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3 Highly Effective Nutrition Periodization Strategies You Are Not Using

Over the years I’ve experimented with numerous nutrition periodization models with both myself and clients.

While it’s not the case with everyone, a large percentage of people tend to respond more favorably to intermittent rather than continuous caloric restriction.

Even in the literature, intermittent dietary strategies have shown promise in those studies where calories were increased to a sufficient degree. In most of the studies that did not show a benefit, caloric intake was not restored to at least maintenance level or above.

It’s worth noting that the main benefit of implementing these strategies is not faster weight loss, but rather, greater lean mass retention, and increased adherence to your meal plan.

So, without further ado, here are three of my favorite nutrition periodization models that I’ve used time and time again with a lot of success.

 

The 3:1 Zig Zag Cycle

The 3:1 Zig Zag cycle is an effective strategy that can be used for fat loss or muscle building. During a fat loss cycle you would typically alternate 3-days low, eating at around 70-80% of maintenance, with 1 day high, eating at maintenance or slightly above. An example of this model is shown below. 

An example of the 3:1 Zig Zag cycle for fat loss.

This model works well for leaner clients who tend to crash after being in deficit for a few days. I particularly like this model for males under 8% body fat and females under 15%, which is around the threshold level where hormones and energy levels come crashing.

The Zig Zag cycle can also be used during a muscle building phase. In this instance you would typically alternate 3-days high, eating slightly above maintenance, with one day low, eating at 70-80% of maintenance.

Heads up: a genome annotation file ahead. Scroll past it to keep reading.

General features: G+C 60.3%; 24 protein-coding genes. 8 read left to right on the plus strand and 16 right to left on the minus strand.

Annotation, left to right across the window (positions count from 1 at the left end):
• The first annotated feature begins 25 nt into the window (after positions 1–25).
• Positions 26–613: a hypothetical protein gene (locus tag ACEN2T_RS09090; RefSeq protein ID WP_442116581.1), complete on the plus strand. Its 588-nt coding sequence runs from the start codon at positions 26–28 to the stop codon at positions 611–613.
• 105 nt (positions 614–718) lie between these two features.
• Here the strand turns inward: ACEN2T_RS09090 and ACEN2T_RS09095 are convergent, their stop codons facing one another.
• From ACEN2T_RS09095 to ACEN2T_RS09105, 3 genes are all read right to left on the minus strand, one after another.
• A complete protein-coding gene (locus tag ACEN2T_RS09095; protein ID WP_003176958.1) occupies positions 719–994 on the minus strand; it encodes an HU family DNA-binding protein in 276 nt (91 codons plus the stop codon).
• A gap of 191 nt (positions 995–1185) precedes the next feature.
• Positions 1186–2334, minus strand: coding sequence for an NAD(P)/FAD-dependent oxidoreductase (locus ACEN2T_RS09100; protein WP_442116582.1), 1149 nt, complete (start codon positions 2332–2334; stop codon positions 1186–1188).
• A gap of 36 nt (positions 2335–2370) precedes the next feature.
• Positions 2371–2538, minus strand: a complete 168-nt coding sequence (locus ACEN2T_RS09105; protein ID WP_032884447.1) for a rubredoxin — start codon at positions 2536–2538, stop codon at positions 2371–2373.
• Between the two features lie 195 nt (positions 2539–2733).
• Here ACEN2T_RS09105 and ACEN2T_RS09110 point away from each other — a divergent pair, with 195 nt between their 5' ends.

This helps mitigate fat gain during a muscle building phase and allows you to maintain better insulin sensitivity. I’ve found that using this approach the average person can extend a clean bulking phase from 4 weeks to 6-8 weeks or more before requiring a mini-cut.

The 5:2 Cycle

The 5:2 cycle is similar to the zig-zag cycle but instead of doing 3-days low and 1-day high, you do 5 days low, and 2 days high. An example is shown below. 

An example of the 5:2 cycle for fat loss.

This offers two possible advantages over the 3:1 zig zag cycle. Firstly, having back-to-back high days may be more effective at mitigating or restoring declining hormone levels in response to caloric restriction.

For example, one study found that acute 24hr overfeeding was not sufficient to restore thyroid hormone and luteinizing hormone, in a group of energy restricted women [1]. However, another study found that 48hrs hours of refeeding was able to restore luteinizing hormone levels following 3 days of fasting.

A recent study by Campbell et al compared the effects of continuous caloric restriction for 7 weeks with the 5:2 cycle in a group of trained men and women [3]. The continuous group was placed in a 25% deficit per day while the refeed group did 5 days at 35% deficit and 2 days at maintenance. The average weekly deficit for both groups was 25%.

On average, the refeed group retained more lean muscle mass and lost slightly more body fat. They also had a slightly lower reduction in resting metabolic rate, although it wasn’t clinically significant.